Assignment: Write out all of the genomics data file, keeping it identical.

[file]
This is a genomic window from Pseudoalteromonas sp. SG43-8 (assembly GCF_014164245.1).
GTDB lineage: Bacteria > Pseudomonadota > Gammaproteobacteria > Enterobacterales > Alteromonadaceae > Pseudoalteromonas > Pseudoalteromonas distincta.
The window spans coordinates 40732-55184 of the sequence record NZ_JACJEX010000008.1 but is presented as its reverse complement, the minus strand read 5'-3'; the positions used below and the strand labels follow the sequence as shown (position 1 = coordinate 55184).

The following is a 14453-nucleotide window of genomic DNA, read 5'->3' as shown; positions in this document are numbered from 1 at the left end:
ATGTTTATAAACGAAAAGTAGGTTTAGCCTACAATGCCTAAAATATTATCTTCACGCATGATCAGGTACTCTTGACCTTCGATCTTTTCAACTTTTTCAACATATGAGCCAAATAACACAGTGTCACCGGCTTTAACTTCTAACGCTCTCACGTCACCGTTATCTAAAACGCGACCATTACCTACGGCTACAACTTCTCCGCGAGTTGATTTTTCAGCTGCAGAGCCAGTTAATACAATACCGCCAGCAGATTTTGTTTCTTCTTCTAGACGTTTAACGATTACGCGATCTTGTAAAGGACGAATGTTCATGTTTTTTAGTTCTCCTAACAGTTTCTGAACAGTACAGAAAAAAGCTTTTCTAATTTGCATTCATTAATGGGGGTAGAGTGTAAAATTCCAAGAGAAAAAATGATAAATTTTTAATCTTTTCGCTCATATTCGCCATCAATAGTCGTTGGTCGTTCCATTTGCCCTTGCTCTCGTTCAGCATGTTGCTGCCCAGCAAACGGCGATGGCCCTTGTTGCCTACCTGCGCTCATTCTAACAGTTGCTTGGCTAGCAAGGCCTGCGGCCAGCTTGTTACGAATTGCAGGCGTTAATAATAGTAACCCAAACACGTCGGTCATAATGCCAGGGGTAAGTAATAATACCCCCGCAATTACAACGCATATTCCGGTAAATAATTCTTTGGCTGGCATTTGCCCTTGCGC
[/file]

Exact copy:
This is a genomic window from Pseudoalteromonas sp. SG43-8 (assembly GCF_014164245.1).
GTDB lineage: Bacteria > Pseudomonadota > Gammaproteobacteria > Enterobacterales > Alteromonadaceae > Pseudoalteromonas > Pseudoalteromonas distincta.
The window spans coordinates 40732-55184 of the sequence record NZ_JACJEX010000008.1 but is presented as its reverse complement, the minus strand read 5'-3'; the positions used below and the strand labels follow the sequence as shown (position 1 = coordinate 55184).

The following is a 14453-nucleotide window of genomic DNA, read 5'->3' as shown; positions in this document are numbered from 1 at the left end:
ATGTTTATAAACGAAAAGTAGGTTTAGCCTACAATGCCTAAAATATTATCTTCACGCATGATCAGGTACTCTTGACCTTCGATCTTTTCAACTTTTTCAACATATGAGCCAAATAACACAGTGTCACCGGCTTTAACTTCTAACGCTCTCACGTCACCGTTATCTAAAACGCGACCATTACCTACGGCTACAACTTCTCCGCGAGTTGATTTTTCAGCTGCAGAGCCAGTTAATACAATACCGCCAGCAGATTTTGTTTCTTCTTCTAGACGTTTAACGATTACGCGATCTTGTAAAGGACGAATGTTCATGTTTTTTAGTTCTCCTAACAGTTTCTGAACAGTACAGAAAAAAGCTTTTCTAATTTGCATTCATTAATGGGGGTAGAGTGTAAAATTCCAAGAGAAAAAATGATAAATTTTTAATCTTTTCGCTCATATTCGCCATCAATAGTCGTTGGTCGTTCCATTTGCCCTTGCTCTCGTTCAGCATGTTGCTGCCCAGCAAACGGCGATGGCCCTTGTTGCCTACCTGCGCTCATTCTAACAGTTGCTTGGCTAGCAAGGCCTGCGGCCAGCTTGTTACGAATTGCAGGCGTTAATAATAGTAACCCAAACACGTCGGTCATAATGCCAGGGGTAAGTAATAATACCCCCGCAATTACAACGCATATTCCGGTAAATAATTCTTTGGCTGGCATTTGCCCTTGCGC